Workers pull on cotton socks and plastic booties and pound the mixture with their feet, like winemakers of long ago. It takes about an hour to tread 600 pounds of miso.

“It’s the difference between receiving a loving massage from a human being and one from a roll-back chair,” he said in his office, which smelled pleasantly malty and sweet from the beans and grain fermenting — for as long as three years — in cypress vats downstairs. “That energetic quality that goes into the food creates a different quality in the food itself.”

Salad, smoked catfish sticks

* egg
* corn meal
* masa
* flour
* lard
* water
* smoked catfish
* onion
* garlic
* water
* cumin
* Italian seasoning
* habanero pepper flakes
* salt/pepper

bake 400℉ 20 minutes

Salad, smoked salmon

Cold, on a little bitty salad plate. Starting to see a theme here? Homemade mayonnaise dressing.

Smoked catfish

Savu smoker bag

These particular bags are for chicken but I used it for fish. I don't trust the one for fish to be strong enough. It was all an experiment. Since I  fired up the oven to high, and since the bags are a bit expensive, I wanted to get the most bang for the buck so I filled up the bag to capacity. That involved mixing salmon with catfish which I'm not certain is wise. I aimed for overcooked, dried out, jerky-like fish. I did that once on a grill and it was fantastic. I ate six whole trout that day because I just couldn't get enough of the stuff. Of course they shrank beyond recognition.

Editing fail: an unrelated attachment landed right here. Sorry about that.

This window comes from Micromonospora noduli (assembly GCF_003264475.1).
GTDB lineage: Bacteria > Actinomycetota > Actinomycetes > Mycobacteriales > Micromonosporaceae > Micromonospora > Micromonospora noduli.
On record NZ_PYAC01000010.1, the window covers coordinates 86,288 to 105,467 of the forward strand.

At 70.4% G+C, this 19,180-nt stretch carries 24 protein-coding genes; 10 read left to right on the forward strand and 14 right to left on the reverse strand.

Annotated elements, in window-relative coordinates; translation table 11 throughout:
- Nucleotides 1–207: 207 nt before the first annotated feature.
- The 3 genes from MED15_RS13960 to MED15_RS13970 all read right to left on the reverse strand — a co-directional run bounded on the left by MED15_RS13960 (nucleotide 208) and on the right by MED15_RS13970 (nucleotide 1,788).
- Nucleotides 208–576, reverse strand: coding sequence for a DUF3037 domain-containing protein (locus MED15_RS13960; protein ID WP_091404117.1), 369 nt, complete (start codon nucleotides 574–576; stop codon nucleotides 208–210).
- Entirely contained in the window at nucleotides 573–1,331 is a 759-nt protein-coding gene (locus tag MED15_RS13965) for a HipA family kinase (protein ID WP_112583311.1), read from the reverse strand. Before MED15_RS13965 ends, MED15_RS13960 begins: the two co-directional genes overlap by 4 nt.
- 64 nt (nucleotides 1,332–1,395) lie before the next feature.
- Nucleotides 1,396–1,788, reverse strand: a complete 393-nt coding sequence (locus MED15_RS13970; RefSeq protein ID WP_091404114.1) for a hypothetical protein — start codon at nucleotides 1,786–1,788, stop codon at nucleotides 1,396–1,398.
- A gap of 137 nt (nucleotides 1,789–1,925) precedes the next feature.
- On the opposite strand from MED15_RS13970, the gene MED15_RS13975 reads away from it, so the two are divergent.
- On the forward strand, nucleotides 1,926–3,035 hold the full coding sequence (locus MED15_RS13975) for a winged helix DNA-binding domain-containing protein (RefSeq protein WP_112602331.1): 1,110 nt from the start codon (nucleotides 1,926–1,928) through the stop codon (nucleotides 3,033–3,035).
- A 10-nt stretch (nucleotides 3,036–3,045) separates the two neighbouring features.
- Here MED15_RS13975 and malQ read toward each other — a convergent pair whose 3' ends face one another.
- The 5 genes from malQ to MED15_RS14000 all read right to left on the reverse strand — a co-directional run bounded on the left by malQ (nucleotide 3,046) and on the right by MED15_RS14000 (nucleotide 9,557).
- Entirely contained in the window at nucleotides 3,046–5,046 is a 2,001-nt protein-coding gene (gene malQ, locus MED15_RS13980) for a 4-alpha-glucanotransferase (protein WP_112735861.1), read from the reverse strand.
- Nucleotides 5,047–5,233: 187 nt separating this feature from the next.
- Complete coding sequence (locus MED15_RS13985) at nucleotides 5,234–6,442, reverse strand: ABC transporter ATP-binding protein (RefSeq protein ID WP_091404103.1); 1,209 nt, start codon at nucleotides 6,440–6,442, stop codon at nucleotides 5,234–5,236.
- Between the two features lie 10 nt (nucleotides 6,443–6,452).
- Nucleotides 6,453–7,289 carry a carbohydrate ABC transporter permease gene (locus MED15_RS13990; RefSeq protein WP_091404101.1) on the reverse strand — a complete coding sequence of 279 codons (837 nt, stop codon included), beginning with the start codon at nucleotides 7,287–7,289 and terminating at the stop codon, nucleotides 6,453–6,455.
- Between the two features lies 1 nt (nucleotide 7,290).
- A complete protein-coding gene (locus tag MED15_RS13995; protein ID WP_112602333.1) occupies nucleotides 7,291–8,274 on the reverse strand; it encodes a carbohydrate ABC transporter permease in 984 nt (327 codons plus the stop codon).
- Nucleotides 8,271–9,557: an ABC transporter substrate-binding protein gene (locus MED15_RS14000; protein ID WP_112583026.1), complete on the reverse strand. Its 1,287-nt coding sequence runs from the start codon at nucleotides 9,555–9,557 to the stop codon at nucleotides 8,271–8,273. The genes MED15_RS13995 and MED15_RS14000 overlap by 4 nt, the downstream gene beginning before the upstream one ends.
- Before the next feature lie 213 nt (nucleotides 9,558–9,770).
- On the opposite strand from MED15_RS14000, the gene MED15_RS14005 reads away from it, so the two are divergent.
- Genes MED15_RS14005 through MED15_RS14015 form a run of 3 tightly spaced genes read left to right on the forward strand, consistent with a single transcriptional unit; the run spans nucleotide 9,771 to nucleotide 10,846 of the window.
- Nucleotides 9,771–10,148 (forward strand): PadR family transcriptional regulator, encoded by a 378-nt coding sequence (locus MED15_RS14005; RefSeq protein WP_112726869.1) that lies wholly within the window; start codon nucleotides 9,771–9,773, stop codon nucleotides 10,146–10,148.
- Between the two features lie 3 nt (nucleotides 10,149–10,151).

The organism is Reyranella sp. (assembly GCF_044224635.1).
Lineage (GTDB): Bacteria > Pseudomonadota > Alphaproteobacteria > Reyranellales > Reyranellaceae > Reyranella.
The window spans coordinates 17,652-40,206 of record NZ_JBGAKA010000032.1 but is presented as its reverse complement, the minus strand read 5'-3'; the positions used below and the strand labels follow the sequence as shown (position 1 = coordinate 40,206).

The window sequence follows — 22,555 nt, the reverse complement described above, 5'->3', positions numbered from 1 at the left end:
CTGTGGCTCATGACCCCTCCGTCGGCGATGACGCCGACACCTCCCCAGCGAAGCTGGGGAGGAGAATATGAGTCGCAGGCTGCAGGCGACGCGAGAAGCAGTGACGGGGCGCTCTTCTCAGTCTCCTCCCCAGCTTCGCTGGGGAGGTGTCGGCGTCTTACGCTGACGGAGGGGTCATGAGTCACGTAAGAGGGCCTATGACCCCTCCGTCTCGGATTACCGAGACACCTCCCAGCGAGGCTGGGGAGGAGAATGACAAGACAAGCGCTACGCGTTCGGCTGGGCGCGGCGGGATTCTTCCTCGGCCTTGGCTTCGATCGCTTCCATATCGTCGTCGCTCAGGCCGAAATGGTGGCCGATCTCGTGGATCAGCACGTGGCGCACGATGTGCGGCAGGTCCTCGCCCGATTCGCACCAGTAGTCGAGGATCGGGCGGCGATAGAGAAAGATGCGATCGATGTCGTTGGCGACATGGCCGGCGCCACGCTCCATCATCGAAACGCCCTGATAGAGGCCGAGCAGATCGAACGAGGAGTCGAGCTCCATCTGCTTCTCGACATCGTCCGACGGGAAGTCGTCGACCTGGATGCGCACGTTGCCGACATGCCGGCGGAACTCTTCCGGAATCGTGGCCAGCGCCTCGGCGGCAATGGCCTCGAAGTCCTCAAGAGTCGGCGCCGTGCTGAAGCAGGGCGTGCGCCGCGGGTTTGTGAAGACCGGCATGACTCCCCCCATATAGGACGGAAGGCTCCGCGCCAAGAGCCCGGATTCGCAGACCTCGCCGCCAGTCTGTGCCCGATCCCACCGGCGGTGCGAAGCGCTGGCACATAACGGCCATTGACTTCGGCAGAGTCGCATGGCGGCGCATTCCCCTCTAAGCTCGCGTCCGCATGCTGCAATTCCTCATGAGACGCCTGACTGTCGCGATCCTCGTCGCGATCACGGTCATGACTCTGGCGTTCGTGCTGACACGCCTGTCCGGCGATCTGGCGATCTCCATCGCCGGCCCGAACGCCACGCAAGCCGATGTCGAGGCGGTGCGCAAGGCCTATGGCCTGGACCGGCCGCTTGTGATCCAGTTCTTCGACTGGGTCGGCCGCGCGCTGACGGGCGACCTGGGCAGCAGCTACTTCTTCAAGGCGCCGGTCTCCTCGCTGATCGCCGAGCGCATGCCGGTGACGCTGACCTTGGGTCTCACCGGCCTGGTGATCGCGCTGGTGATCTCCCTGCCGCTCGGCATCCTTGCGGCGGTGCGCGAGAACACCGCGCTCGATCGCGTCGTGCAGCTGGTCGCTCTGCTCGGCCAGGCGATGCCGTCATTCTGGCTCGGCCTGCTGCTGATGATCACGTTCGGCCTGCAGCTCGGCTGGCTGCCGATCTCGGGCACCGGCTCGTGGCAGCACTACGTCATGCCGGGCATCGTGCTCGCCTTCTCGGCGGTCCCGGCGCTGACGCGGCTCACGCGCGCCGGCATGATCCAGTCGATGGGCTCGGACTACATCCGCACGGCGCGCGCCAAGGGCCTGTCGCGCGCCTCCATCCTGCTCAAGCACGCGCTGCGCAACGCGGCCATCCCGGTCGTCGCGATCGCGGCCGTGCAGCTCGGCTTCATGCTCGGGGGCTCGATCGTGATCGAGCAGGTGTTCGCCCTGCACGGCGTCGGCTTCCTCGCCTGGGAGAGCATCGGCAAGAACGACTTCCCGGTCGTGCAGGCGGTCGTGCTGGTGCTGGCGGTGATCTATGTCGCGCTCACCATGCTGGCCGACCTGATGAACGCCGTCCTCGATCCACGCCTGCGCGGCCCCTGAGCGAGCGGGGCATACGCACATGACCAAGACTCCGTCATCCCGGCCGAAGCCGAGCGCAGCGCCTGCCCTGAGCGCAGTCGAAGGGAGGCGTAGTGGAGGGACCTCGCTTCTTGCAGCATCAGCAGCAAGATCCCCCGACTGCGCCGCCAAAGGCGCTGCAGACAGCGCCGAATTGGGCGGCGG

Savu instructions on the inside of the package 

Frozen salmon.

Frozen catfish

 Cooked fish

I cooked the fish so far beyond what is reasonable I really expected them to be close to charcoal.

What I got instead was fantastically moist, not at all overcooked, delightfully smoked fish. The texture and flavor of the catfish pictured up there could not be improved.  So I didn't get what I aimed for, but I ended up with something a whole lot better.  I was a little bit disappointed and totally delighted at the same time. So I'm conflicted.

I recommend this product for smokerless apartment dwellers.  It seems to be idiot-proof. Didn't even set off the smoke alarm, which is set to supersensitive, even the toaster gets it screaming.  The kitchen has a faint aroma of alder smoke, but then I have an entire baking tray full of smoked fish still in there.

The bags are hard to find locally so the internet is where to go. Amazon or eBay will have them. Since shipping is an added expense, I suggest going ahead and popping for a dozen. You'll definitely use them. I know I will.